Maneuvering in traffic is easier. Licenses for lower-powered models such as the Ghia are cheaper. And remember you don't have to buy any anti-freeze for the air-cooled engine.
Both the exterior and interior body work on the Ghia is beautiful and done with a minimum of chrome except where needed for rub rails, hub caps, and moldings.
You'd find disadvantages, yes. Servicing can be a headache sometimes, but at least the Volkswagen line, leaping ahead in popularity throughout the United States, has one of the most complete arrays of service installations of any import. And they back up their cars with one of the most enlightened and well-planned servicing policies we have ever seen.
The New York port-of-entry price for the Ghia is $2395 (Chicago P.OZ. is $2460). Some of the available extras include a radio for $75, full leatherette upholstery for $37.50, chrome wheel rings for $22.50, and white sidewalls for about $25.
ROADABILITY: So little dip and sway you'd swear she was gyro-stabilized. Light weight and small wheelbase do, however, let it skitter a bit on cobbly surfaces, though torsion bars snub down any amplification of bounce. Tracking superb. Wheels show bulldog grip on curves. Wind wander negligible. Steering quick (2.6 turns lock to lock) .but turning circle radius not as good as you knight think for this small car. Won't turn mound in an average-width two-lane city street.
Brakes smooth and positive. Down-pitch almost nonexistent.
RIDING AND DRIVING COMFORT: Pleasant cockpit feel in front. With your knees on either side of front bucket seat, rear seat will do in a .pinch, which it does. Front seat head--room okay, but you have to squinch down in rear seat - no headroom to spare. Rear seat will take two - possibly three - 6-year olds nicely, even with 6-ft. driver's legs comfortably stretched out in the front seat.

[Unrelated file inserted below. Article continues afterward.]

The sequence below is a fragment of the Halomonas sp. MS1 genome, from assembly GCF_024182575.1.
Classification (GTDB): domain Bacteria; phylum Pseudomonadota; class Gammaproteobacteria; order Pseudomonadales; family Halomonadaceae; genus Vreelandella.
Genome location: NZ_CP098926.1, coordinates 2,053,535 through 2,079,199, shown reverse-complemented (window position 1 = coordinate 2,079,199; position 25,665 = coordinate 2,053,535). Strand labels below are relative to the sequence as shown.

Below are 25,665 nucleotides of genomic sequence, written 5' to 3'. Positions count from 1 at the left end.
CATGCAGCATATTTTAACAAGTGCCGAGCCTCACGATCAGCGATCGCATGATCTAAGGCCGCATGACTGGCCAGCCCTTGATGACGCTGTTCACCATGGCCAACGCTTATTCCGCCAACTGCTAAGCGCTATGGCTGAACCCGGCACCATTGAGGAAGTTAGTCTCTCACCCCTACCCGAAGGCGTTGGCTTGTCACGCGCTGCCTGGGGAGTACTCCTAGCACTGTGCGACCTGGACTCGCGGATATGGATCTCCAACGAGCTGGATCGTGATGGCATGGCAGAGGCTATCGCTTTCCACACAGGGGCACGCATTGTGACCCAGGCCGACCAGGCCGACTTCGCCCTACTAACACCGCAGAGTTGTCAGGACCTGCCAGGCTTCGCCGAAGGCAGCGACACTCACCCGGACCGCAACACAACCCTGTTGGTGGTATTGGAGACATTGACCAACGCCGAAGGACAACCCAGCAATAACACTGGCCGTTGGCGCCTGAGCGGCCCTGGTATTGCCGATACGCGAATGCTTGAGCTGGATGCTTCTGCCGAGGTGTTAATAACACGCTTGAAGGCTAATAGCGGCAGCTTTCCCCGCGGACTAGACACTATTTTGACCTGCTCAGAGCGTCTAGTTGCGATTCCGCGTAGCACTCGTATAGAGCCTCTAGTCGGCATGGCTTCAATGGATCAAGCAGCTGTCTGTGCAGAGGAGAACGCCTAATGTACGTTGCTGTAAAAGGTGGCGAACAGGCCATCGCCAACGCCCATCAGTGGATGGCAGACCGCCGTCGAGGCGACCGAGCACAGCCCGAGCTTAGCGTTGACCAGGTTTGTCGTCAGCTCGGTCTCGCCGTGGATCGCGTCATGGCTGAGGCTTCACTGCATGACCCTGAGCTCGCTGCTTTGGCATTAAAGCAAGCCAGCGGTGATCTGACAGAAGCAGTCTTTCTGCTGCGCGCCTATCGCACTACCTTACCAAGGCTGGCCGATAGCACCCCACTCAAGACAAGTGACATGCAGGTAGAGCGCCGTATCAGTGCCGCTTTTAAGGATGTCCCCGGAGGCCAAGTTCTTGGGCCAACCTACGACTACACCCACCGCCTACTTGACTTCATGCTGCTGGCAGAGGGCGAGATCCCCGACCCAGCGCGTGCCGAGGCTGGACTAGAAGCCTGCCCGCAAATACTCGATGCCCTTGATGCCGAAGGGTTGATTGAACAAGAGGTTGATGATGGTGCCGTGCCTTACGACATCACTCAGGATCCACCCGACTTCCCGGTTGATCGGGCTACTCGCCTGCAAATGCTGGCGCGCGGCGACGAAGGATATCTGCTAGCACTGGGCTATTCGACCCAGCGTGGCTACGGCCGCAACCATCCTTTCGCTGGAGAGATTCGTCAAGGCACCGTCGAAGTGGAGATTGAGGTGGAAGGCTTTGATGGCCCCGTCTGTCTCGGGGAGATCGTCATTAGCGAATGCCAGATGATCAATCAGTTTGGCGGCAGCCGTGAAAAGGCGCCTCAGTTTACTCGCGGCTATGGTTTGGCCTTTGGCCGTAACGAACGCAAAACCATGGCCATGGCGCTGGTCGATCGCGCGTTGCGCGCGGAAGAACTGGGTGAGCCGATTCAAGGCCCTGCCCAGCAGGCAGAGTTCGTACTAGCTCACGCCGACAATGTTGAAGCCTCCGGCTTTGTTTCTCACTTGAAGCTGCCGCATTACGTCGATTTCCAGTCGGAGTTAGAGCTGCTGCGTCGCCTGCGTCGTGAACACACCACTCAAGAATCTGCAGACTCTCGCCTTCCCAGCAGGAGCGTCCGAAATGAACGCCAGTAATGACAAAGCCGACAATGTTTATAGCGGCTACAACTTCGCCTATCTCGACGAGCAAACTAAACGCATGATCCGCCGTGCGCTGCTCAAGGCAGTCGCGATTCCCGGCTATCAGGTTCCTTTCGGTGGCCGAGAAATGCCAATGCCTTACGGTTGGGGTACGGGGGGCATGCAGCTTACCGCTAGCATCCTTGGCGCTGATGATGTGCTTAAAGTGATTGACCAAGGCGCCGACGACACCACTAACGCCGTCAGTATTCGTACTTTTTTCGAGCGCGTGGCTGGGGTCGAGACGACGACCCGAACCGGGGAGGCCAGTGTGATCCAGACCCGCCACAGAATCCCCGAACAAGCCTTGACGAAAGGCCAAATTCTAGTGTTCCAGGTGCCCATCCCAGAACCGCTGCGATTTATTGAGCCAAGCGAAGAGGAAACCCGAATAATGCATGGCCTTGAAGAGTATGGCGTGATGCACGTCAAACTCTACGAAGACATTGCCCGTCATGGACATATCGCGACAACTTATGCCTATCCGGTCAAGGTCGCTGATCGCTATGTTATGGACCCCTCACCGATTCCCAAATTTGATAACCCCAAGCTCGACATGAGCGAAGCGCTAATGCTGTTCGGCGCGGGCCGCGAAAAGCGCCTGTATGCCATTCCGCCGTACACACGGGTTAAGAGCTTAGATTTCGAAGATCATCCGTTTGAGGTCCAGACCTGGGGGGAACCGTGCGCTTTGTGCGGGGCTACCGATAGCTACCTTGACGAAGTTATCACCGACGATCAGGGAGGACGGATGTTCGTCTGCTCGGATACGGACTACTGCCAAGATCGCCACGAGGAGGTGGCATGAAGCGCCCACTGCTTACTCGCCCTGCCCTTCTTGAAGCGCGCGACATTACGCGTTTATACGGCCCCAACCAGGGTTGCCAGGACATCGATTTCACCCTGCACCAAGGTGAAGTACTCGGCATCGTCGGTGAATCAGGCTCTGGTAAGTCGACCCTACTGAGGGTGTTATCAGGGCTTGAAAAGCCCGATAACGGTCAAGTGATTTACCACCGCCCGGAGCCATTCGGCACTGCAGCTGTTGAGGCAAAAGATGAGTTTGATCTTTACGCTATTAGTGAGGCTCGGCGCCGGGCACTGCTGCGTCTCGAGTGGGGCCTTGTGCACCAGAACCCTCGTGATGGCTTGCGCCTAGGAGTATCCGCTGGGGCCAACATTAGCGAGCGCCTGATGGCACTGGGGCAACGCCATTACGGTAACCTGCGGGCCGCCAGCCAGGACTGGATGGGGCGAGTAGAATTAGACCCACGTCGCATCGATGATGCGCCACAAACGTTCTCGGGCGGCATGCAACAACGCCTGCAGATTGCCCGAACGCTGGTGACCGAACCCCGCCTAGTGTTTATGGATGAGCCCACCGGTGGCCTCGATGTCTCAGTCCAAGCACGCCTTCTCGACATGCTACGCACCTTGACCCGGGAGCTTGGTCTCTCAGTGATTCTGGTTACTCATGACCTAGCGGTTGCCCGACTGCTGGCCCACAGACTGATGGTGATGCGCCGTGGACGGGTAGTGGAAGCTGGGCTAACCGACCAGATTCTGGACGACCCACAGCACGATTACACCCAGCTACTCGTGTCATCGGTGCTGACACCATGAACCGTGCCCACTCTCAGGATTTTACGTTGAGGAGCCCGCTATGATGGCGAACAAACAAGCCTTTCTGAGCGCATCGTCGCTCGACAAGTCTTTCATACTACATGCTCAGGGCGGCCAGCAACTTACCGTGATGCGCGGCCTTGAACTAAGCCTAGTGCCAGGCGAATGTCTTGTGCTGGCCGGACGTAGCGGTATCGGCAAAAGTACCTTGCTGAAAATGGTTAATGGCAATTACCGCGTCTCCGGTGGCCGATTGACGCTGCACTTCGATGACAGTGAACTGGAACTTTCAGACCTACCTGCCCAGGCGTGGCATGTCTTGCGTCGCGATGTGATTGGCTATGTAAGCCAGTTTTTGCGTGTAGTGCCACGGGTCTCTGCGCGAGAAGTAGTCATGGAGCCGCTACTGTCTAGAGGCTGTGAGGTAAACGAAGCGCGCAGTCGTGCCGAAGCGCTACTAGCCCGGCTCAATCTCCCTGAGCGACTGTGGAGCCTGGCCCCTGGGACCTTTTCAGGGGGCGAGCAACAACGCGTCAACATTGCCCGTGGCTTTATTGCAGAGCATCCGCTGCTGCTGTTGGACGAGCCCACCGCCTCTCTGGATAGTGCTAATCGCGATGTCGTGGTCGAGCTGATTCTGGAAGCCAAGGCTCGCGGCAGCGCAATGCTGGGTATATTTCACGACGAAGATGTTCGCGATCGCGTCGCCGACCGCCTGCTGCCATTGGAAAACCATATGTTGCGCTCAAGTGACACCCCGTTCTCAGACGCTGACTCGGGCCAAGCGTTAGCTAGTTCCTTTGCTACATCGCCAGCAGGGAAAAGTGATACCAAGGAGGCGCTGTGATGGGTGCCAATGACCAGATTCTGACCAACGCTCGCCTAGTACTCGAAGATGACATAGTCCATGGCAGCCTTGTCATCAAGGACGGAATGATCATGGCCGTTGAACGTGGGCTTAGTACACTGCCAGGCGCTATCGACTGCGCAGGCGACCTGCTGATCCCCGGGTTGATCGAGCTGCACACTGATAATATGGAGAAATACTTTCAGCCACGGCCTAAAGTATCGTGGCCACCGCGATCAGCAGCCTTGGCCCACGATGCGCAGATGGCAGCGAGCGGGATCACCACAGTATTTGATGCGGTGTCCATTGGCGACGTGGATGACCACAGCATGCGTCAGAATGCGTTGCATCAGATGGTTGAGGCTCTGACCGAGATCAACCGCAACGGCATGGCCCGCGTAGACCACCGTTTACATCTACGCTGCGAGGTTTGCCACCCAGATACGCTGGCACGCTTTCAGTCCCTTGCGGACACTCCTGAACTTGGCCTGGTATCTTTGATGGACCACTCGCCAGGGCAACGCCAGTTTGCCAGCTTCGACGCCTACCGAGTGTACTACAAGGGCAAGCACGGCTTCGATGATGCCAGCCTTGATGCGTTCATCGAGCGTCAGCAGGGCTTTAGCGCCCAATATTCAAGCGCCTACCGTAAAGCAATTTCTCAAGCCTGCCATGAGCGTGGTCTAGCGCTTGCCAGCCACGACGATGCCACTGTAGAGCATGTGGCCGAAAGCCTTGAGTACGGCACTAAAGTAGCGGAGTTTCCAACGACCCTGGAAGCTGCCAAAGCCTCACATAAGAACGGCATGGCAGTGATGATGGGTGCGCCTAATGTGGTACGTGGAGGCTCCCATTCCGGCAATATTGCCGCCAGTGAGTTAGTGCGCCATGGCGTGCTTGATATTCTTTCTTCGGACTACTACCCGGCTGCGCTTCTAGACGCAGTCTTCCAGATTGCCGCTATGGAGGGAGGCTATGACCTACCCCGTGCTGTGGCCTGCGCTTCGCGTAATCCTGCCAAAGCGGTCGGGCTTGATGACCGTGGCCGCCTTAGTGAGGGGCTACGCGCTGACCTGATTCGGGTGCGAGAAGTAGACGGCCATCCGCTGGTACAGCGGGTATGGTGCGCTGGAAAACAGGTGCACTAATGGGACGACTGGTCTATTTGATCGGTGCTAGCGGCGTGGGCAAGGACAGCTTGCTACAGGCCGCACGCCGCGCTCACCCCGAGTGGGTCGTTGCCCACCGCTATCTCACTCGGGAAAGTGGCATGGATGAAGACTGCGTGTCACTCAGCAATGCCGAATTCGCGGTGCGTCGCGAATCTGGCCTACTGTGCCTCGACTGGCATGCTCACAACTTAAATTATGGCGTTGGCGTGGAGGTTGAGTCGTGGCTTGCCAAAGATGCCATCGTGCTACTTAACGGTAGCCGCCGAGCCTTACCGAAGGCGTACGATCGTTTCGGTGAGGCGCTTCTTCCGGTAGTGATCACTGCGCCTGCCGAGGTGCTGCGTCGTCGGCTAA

Maneuverability excellent; can drive into parking spot forward. Both front and rear vision excellent compared irregular VW sedan. Windshield car- posts slanted back help in front; large rear window instead of the regular VW's peekaboo port helps rear vision.
Vibration moderate. Noise level at highway speeds low - through gears noisier - but seems a little quieter than VW.
Shifting smooth in 4 forward gem H-pattern. Have to press down to get shift into dogleg reverse position; shift stick sometimes balks at dropping in. Finding slot for this can be balky business at times, though transmission action is generally smooth and positive.
INSTRUMENTS AND CONTROLS: Nice-sizeed steering wheel but thigh of 6-footer tends to strike it when lifted up to apply brake. Roller gas pedal not tiring as we speculated it might he on VW. Brake and clutch pedals small and close together; gas roller also close. So teach your feet how to differentiate when you drive a Ghia.